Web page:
The U.S. Golf Association last month issued a special “turf loss advisory” to courses in the Mid-Atlantic states, urgently advising greenkeepers to institute “defensive maintenance and management programs” until the weather crisis ends. Most of the danger is to the greens, particularly those planted in creeping bentgrass and annual bluegrass (also known as poa annua).

“Physiologically, these are cool season grasses that do very well when the air temperature is 60 to 75 degrees [Fahrenheit],” said Clark Throssell, director of research for the Golf Course Superintendents Association of America. “They can cope with a few days of 90-degree weather every summer, but when that kind of heat lasts for weeks at a time, they have extreme difficulty.”

Philadelphia had 17 days of 90-degree weather in July alone, far more than average. Washington D.C. had 20 days. As of Thursday, Atlanta had had more than that many consecutive days of 90 degree-plus, and that’s measured in the shade. Greens that bake in the midday sun can quickly get far hotter than that. After several days, the grass thins out, becomes less dense and turns yellow. When the soil gets too hot for too long in the root zone — 106 degrees Fahrenheit in the case of many bentgrass strains — the grass collapses. It doesn’t go dormant, it dies.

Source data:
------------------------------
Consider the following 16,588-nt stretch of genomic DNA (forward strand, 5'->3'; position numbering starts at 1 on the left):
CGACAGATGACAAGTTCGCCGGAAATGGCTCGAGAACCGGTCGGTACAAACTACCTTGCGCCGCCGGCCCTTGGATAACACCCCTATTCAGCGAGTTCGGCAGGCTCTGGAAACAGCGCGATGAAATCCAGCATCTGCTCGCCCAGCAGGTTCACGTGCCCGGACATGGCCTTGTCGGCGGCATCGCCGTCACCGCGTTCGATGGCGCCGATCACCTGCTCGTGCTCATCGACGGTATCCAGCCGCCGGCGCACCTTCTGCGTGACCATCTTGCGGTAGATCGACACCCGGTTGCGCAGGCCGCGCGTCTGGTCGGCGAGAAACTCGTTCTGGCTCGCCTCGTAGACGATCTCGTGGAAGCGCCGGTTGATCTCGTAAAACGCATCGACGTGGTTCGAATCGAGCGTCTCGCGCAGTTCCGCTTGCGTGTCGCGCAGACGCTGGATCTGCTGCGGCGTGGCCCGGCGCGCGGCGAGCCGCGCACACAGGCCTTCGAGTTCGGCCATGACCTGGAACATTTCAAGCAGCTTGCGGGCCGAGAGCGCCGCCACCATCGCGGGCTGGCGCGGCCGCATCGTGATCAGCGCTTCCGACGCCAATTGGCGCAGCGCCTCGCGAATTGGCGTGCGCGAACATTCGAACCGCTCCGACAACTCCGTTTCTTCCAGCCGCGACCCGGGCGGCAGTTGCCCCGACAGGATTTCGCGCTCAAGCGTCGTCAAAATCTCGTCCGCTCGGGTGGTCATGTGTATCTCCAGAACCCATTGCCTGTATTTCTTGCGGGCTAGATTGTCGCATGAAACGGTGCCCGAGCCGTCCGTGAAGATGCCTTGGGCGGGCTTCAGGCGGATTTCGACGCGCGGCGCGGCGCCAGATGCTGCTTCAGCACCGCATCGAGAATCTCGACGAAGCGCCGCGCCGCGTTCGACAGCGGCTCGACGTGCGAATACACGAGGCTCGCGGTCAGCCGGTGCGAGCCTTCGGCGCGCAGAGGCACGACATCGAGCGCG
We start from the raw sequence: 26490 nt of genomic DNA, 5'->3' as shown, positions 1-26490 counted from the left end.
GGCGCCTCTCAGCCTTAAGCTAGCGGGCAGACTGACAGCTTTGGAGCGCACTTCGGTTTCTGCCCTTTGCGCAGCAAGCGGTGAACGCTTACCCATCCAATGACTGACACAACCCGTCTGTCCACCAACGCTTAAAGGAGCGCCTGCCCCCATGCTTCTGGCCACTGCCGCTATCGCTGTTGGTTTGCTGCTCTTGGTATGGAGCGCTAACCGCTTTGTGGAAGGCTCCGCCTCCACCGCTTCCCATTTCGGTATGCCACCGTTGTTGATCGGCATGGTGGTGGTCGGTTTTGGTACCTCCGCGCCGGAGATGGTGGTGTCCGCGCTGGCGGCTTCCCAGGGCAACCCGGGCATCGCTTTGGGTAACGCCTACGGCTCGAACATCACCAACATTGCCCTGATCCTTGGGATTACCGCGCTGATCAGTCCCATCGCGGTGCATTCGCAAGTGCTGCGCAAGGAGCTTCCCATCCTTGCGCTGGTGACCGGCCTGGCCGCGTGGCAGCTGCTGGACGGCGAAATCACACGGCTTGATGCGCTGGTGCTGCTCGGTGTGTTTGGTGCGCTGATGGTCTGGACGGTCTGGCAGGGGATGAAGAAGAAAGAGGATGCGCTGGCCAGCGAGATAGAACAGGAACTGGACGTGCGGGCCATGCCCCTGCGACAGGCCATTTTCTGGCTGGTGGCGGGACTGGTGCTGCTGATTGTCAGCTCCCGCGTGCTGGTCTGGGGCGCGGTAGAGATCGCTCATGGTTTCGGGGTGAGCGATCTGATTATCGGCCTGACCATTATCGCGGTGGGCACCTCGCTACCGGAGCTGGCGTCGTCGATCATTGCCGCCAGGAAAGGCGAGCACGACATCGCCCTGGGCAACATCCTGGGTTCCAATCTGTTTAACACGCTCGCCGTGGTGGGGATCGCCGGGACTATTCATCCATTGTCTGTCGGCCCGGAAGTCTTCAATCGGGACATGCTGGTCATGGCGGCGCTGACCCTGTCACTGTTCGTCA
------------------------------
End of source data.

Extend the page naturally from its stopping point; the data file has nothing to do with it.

Grasses have a mechanism to help themselves cool off in the heat. It’s called evapotranspiration and is analagous to perspiration in people. Water from the soil is drawn up by the roots and evaporates through the plant’s leaves. It works best when the grass is tall. But on golf greens, mown as low as 1/4 inch or even 1/8 inch to be as fast as possible, the area of leaf surface through which the water evaporates is limited.